Kabi didn’t mean to adopt a killer whale pup.
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Kabi didn’t mean to adopt a killer whale pup.
She’d been swimming several leagues from the village, chasing her own tail in lazy circles as she kept an eye out for any predators too pumped up on hunger to realize that a selkie was an entirely different creature when compared to a seal.
And then, she saw it it.
The shadow of a massive whale gliding just above her head.
At first glance, Kabi was quick to assume that it’s a narwhal, one member of the playful pod that often hung around her people. Then, she noticed the lack of a horn and, shortly after that, the rounded, black and white body that reminded her of the dolphins that the slimmer, sleeker selkies in the South Seas often played with.
At the sight of the killer whale, Kabi’s body locked up as fear sped up her spine.
It wasn’t just that Kabi, like many of the selkies in her pod, had heard stories about what those black and white behemoths would do to unwary seals and selkies alike.
Thanks in part to her many kills and her reputation for fighting back against the sharp-toothed and greedy shark-sisters, Kabi often swam at the head of the hunt as one of her pod’s swiftest swimmers and cleverest hunters. She had seen the carnage that those black and white behemoths could cause, blood and blubber churning around in water turned reddish.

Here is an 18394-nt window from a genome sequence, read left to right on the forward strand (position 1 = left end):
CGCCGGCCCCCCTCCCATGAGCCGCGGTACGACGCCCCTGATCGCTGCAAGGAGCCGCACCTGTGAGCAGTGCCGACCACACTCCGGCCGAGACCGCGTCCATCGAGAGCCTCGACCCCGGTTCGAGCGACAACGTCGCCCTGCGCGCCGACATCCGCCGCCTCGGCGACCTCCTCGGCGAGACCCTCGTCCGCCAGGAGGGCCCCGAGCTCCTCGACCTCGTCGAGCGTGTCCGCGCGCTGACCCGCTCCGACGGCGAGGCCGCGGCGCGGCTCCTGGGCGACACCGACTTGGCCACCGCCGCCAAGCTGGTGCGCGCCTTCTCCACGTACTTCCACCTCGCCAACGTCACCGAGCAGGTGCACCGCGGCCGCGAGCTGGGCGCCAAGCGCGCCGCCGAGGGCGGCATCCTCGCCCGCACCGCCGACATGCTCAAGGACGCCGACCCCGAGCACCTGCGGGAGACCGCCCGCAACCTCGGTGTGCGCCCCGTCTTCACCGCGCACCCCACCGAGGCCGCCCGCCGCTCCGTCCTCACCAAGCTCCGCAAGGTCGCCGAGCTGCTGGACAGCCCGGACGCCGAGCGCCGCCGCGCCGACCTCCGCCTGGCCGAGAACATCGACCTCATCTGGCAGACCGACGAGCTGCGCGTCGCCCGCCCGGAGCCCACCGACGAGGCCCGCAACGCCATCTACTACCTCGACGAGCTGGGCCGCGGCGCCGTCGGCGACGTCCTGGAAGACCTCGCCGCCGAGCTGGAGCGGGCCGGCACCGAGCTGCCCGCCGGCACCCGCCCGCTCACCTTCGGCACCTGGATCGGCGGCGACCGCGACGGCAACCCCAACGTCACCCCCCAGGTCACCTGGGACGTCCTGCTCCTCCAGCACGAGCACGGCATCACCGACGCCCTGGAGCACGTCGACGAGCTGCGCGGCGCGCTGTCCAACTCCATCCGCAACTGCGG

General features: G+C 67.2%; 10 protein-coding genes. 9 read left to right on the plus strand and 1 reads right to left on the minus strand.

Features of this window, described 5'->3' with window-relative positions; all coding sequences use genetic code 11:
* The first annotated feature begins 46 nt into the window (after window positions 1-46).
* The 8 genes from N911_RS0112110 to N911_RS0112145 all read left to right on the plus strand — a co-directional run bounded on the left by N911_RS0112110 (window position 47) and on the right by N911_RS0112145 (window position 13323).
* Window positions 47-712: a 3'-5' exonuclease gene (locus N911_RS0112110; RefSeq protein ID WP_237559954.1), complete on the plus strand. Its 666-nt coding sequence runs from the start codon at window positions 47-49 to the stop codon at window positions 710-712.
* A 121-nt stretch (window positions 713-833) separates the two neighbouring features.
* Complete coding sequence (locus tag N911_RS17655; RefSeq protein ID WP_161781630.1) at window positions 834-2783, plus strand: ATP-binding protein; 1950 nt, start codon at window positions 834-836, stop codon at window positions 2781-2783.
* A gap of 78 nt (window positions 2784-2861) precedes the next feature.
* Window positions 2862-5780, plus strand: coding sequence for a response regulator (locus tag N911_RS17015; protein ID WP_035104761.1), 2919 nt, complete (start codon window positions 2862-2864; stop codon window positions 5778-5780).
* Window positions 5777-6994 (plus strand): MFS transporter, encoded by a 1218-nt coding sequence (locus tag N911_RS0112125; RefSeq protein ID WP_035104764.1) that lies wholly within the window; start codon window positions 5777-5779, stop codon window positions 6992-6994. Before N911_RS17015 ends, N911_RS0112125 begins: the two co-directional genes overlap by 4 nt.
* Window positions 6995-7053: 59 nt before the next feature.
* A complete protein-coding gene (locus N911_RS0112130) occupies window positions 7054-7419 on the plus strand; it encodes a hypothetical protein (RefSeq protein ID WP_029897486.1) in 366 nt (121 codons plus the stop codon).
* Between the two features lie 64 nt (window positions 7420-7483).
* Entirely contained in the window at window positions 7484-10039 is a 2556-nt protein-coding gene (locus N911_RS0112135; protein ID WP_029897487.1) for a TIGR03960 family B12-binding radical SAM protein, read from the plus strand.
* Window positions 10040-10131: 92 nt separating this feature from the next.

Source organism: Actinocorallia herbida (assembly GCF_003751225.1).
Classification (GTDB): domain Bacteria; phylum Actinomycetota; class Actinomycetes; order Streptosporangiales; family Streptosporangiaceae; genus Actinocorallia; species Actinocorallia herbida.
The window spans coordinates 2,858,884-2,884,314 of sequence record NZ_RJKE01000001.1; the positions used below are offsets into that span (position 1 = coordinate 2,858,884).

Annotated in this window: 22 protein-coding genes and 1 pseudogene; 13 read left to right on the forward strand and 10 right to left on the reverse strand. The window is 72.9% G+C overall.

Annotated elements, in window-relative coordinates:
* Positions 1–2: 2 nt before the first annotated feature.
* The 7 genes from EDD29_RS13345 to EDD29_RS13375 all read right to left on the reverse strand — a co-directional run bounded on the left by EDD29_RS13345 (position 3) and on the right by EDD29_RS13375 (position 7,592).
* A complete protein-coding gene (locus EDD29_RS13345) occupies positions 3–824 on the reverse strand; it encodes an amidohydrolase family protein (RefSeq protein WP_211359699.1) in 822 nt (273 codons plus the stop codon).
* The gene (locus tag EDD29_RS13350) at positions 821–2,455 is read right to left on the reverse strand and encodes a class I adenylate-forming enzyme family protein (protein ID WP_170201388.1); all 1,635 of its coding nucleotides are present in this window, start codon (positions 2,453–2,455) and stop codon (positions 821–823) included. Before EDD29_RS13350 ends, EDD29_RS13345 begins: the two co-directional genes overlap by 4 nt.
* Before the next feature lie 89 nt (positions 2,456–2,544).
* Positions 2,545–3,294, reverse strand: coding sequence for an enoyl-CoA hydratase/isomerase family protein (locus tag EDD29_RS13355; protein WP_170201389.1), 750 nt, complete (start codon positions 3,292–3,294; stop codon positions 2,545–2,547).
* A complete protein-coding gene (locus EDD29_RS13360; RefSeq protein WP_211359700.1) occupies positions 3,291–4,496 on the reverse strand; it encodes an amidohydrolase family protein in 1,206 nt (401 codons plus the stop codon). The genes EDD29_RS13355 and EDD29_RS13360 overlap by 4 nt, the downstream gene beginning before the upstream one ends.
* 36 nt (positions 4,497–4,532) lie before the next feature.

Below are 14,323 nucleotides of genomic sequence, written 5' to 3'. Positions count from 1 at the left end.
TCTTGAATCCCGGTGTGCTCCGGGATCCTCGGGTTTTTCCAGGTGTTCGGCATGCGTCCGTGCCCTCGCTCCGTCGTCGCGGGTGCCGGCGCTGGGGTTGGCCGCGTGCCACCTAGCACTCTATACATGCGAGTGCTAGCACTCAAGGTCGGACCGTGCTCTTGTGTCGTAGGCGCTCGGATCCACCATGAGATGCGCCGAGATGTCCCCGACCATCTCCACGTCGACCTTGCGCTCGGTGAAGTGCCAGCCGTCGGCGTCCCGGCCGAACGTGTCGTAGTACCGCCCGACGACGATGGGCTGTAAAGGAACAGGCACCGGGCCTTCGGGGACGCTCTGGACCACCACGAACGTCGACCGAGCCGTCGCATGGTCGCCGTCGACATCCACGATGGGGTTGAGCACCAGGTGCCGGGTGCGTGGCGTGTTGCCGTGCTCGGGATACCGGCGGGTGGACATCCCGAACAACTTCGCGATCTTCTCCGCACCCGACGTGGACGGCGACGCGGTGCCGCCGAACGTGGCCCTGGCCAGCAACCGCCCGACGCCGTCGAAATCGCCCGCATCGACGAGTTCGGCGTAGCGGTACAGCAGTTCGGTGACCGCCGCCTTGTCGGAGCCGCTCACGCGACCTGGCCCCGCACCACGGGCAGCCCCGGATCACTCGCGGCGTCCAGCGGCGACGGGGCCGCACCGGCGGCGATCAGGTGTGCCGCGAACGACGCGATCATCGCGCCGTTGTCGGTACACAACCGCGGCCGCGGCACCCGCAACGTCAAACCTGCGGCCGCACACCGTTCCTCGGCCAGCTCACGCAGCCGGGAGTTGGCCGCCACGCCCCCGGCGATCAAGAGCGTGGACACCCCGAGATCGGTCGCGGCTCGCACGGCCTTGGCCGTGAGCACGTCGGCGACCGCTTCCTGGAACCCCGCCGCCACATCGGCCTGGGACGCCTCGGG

Kabi even had a scar or two of her own from fighting off a killer whale who mistook her for something clawless, the worst one a curved and jagged-edged line that stretched across the back of her grey and black tail up to the dark brown skin of her lower back in her in-between form. The gash should have killed her, would have killed her if not for the thickness of her blubber or the denseness of her muscle.
Kabi should swim away.
She should swim far away to safety, or perhaps to the village to gather a hunting crew.
But there’s something about the whale swimming in wide circles above her head and the crooning cries that it uttered that hit her soft spot. Yes, Kabi had seen the worst of what these whales could do and had the marks to prove it, but she was a selkie.
She had sharp teeth of her own and claws that the whale never would
Against every bit of sense in her head, Kabi started to swim in the direction of the killer whale. Her tail helped heave her through the water with an understated, but powerful motion until, within moments, she was treading water in front of the whale.
The whale was different from the ones she had seen before, KAbi realized.
It’s a pup.
A runty little pup.
Only a little bit longer than Kabi’s body from the crown of her head to tailtip, the whale was miniscule when compared to the monster that had taken a bite out of Kabi’s tail.
When it noticed Kabi’s nearness, the whale opend its mouth just wide enough to show off a row of pointy, cone-shaped teeth. It’s a threatening gesture, but the threat seemed stopped there. The whale inched forward instead, nose butting against Kabi’s shoulder hard enough to push her backward several feet in the cool water.